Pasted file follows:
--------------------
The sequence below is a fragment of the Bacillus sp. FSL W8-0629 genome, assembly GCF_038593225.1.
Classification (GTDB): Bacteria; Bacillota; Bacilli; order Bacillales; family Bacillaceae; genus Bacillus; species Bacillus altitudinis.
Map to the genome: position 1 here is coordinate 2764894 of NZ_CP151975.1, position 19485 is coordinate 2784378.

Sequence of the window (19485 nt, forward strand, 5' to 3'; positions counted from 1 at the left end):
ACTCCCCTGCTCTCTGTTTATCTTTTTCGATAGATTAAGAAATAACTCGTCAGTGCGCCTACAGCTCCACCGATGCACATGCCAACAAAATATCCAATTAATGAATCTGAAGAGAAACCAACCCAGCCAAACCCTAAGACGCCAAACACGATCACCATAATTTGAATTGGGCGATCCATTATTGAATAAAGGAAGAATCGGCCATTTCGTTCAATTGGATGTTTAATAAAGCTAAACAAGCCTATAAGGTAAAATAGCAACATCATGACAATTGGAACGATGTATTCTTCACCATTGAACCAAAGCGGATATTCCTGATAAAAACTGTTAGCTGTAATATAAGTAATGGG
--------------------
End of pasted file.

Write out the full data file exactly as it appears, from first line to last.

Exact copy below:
The sequence below is a fragment of the Bacillus sp. FSL W8-0629 genome, assembly GCF_038593225.1.
Classification (GTDB): Bacteria; Bacillota; Bacilli; order Bacillales; family Bacillaceae; genus Bacillus; species Bacillus altitudinis.
Map to the genome: position 1 here is coordinate 2764894 of NZ_CP151975.1, position 19485 is coordinate 2784378.

Sequence of the window (19485 nt, forward strand, 5' to 3'; positions counted from 1 at the left end):
ACTCCCCTGCTCTCTGTTTATCTTTTTCGATAGATTAAGAAATAACTCGTCAGTGCGCCTACAGCTCCACCGATGCACATGCCAACAAAATATCCAATTAATGAATCTGAAGAGAAACCAACCCAGCCAAACCCTAAGACGCCAAACACGATCACCATAATTTGAATTGGGCGATCCATTATTGAATAAAGGAAGAATCGGCCATTTCGTTCAATTGGATGTTTAATAAAGCTAAACAAGCCTATAAGGTAAAATAGCAACATCATGACAATTGGAACGATGTATTCTTCACCATTGAACCAAAGCGGATATTCCTGATAAAAACTGTTAGCTGTAATATAAGTAATGGG